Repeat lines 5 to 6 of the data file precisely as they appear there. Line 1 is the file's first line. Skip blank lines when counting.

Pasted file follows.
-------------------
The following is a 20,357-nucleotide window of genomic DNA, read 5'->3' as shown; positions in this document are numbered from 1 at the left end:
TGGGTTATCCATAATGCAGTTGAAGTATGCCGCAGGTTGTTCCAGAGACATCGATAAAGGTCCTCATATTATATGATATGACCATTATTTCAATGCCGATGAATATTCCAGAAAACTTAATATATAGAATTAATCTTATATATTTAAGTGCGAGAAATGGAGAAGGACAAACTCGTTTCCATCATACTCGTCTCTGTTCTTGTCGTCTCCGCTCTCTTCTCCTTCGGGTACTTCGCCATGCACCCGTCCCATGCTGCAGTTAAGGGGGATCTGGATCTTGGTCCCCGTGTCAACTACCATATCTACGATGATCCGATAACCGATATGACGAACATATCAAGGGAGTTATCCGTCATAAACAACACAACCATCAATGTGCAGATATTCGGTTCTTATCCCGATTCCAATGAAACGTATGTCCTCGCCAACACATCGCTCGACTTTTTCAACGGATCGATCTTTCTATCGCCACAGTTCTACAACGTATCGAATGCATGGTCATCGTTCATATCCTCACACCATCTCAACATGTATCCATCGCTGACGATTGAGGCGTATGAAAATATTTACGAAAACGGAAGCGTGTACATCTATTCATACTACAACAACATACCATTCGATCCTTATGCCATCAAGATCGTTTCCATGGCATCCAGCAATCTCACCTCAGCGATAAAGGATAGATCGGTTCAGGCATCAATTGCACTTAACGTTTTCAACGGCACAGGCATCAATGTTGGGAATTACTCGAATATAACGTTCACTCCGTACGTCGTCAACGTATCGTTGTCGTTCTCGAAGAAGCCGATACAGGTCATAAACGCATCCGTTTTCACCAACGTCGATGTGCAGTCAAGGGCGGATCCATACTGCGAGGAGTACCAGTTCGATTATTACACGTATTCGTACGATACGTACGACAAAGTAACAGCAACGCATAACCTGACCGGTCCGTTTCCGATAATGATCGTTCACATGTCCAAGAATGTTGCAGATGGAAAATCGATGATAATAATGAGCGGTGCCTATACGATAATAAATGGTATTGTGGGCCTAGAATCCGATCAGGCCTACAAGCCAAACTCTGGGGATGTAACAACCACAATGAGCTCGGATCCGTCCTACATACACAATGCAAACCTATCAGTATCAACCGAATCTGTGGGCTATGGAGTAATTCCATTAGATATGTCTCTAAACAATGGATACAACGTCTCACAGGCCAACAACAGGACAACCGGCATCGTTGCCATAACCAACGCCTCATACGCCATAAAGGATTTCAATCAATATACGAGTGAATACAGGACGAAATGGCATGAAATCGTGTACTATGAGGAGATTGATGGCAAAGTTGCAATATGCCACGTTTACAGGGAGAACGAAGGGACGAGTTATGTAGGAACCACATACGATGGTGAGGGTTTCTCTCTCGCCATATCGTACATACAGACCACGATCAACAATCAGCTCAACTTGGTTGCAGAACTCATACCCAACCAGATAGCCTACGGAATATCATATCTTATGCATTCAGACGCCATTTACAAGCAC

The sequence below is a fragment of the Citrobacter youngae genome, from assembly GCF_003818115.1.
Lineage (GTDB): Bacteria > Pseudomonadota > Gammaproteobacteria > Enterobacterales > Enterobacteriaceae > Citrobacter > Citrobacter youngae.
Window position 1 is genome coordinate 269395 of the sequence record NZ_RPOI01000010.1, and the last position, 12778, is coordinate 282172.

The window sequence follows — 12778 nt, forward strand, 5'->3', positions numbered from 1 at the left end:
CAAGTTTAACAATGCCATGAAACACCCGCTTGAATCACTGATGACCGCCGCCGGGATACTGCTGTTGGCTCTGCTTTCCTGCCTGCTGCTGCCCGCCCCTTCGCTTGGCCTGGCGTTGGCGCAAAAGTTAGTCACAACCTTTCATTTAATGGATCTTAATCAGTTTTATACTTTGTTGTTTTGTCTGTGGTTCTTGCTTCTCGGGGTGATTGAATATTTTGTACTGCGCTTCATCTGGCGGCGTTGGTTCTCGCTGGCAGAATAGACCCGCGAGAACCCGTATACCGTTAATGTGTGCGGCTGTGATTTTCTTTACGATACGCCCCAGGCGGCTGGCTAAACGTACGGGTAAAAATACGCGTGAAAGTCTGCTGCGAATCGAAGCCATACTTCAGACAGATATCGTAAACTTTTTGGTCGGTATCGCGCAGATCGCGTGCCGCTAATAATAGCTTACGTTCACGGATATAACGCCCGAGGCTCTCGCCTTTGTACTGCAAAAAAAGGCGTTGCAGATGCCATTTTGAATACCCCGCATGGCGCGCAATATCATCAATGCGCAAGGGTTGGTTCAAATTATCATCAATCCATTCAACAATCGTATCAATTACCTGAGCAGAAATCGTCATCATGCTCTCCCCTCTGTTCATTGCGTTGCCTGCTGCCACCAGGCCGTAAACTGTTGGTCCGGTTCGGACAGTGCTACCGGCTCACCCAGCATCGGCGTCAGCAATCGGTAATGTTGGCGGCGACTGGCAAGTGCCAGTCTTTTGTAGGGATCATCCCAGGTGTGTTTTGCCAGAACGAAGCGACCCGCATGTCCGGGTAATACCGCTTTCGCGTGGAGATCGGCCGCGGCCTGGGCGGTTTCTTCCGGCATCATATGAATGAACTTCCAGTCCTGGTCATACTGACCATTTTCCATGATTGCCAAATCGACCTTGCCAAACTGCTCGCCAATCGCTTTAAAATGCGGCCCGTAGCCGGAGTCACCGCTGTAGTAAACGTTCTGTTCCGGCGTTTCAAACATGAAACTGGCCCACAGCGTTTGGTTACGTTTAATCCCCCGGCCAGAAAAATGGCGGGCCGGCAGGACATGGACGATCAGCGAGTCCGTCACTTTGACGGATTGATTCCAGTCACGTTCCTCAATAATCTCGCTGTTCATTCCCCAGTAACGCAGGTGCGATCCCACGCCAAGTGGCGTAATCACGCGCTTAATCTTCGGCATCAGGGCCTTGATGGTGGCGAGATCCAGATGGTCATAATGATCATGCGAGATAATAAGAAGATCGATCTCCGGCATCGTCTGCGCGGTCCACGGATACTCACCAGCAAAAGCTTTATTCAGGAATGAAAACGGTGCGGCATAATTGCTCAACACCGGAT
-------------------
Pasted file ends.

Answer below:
Window position 1 is genome coordinate 269395 of the sequence record NZ_RPOI01000010.1, and the last position, 12778, is coordinate 282172.

The window sequence follows — 12778 nt, forward strand, 5'->3', positions numbered from 1 at the left end: